wine-staging should look into hosting their own bug tracking database and
tell users to file bugs here and not their. if your not wanted on IRC or a
mailing list fine for talking about staging and not mainline wine then once
again, start your own. :(  Then the worst case scenario is realized I'm
afraid and that being A FORK !!! and who is to blame if it comes to that
horrible outcome?  I have my opinions, ill let you decide that answer on
your own...

Acknowledgments :

wine-staging makes it possible for the public to test, use the code in
their patch set.
the wine-staging project is extremely friendly and easy to engage as a
developer or end user.
wine-staging would make a great wine mentoring project, where new
developers could take a look at half baked patches and try to improve them
so they could go into mainline wine.
Or a new area, feature and do some hand holding to get the process moving
along , underway if their not interested in a staging patch to work on.

> This may sound unthinkable, but I would also suggest going further and
> releasing the source code for the hacks. Not the Crossover-only ones like
> sendwndcmd.exe. Or the ones that can't be released because of NDAs. I mean
> the ones that would improve the vanilla Wine distribution.
> It seems possible to me that you're not releasing these hacks because they
> would improve vanilla Wine to the point where nobody would be willing to
> pay for Crossover anymore. If that is true, it's the other reason that I
> think Codeweavers is evil. I mean, can't you make enough money on
> consulting for companies that think that Crossover/Codeweavers is better
> because it costs more money?

The hacks are available as pointed out before.
The main selling points for CrossOver is its GUI, point and click installer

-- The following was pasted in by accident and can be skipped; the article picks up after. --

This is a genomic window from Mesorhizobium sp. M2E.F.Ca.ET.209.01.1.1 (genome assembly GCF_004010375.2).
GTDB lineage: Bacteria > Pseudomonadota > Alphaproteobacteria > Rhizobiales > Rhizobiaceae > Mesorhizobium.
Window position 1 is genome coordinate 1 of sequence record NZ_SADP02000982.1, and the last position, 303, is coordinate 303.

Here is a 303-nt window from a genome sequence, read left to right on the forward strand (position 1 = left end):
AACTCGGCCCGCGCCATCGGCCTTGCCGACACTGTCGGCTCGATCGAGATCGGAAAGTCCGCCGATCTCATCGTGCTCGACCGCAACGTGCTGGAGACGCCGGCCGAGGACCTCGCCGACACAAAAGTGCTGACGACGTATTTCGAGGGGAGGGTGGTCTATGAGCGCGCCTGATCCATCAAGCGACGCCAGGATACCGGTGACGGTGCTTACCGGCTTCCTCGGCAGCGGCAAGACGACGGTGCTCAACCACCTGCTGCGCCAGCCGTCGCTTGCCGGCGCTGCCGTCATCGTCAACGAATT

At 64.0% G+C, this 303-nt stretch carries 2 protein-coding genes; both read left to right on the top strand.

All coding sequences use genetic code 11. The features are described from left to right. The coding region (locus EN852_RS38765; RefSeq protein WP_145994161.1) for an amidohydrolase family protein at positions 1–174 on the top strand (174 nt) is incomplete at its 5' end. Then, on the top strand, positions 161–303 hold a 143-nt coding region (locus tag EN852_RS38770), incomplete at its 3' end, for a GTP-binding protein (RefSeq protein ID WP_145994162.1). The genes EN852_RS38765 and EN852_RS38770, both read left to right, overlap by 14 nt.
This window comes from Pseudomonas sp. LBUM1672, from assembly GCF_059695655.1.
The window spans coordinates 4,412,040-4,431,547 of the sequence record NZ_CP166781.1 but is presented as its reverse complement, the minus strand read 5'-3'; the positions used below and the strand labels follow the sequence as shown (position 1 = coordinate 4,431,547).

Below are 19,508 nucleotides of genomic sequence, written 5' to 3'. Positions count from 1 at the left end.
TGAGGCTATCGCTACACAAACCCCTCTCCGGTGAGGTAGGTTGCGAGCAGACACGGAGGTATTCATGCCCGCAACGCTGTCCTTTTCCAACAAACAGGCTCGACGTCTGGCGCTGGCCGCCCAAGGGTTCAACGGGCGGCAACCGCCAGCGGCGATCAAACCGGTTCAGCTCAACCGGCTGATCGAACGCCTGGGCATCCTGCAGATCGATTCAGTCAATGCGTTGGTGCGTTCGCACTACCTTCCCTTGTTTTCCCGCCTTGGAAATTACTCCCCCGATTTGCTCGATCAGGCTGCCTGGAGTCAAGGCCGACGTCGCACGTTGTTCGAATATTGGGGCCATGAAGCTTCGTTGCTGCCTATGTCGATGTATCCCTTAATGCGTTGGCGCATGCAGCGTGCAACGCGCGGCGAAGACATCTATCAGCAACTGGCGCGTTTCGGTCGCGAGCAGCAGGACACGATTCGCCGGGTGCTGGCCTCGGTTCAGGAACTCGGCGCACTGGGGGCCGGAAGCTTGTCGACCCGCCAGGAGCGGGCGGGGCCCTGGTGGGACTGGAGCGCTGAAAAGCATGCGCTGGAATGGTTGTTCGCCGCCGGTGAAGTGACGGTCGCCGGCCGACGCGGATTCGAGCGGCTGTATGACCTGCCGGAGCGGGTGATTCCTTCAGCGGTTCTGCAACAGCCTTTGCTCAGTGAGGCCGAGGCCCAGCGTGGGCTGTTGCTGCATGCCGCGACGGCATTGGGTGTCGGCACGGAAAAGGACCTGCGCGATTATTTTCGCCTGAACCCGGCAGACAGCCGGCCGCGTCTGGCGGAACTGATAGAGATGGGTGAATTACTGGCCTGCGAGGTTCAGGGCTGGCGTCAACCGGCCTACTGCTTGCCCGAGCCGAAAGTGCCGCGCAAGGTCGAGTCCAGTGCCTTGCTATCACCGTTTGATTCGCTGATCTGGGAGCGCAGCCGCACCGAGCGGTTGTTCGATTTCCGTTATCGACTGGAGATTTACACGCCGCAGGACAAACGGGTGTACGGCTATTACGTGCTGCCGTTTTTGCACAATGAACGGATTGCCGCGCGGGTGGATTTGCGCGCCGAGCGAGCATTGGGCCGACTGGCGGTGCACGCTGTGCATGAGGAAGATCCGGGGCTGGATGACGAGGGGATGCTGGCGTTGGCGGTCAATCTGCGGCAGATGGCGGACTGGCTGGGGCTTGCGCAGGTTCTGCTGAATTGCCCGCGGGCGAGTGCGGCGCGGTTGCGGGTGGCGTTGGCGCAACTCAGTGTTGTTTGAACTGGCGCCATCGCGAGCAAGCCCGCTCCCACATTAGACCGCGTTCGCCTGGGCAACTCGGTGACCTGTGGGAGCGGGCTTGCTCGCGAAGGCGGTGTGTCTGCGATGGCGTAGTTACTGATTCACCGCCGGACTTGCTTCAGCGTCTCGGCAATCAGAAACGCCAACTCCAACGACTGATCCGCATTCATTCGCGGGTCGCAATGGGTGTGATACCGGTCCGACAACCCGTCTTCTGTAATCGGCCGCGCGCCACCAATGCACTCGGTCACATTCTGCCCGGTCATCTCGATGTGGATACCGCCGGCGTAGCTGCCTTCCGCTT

interface and good support. The hacks are actually a very tiny part of the
overall package. The consulting and porting services just help Wine
development but I don't believe their anywhere large enough to stand on
their own feet, support the company. CrossOver sales are a essential part
of the overall business model.

See :

> If there's no openness about what Crossover is doing to Wine, I just can't
> trust them to develop it.

So your asking a company with 30 employees to feed to turn over their
business strategy? Can you lend me the keys to your car? I promise I won't
steal it once you fall asleep. ;)

Yesterday I was chatting with a CodeWeavers employee about blogging and
being more transparent about what goes on behind the walls of the great
empire. Would a bi-weekly blog update with updates of whats being tested ,
worked on, just how many cappuccinos James has knocked off help ?? I have
always liked road-maps myself, and others as well I'm sure, as most big
companies put out a road-map periodically to say this is what are working
on, this is where we would like to go. This is just my idea of better
transparency and fun at the same time.

Someone pass the pretzels please...


> ~Theodore

Wine is not a conclusion but a process...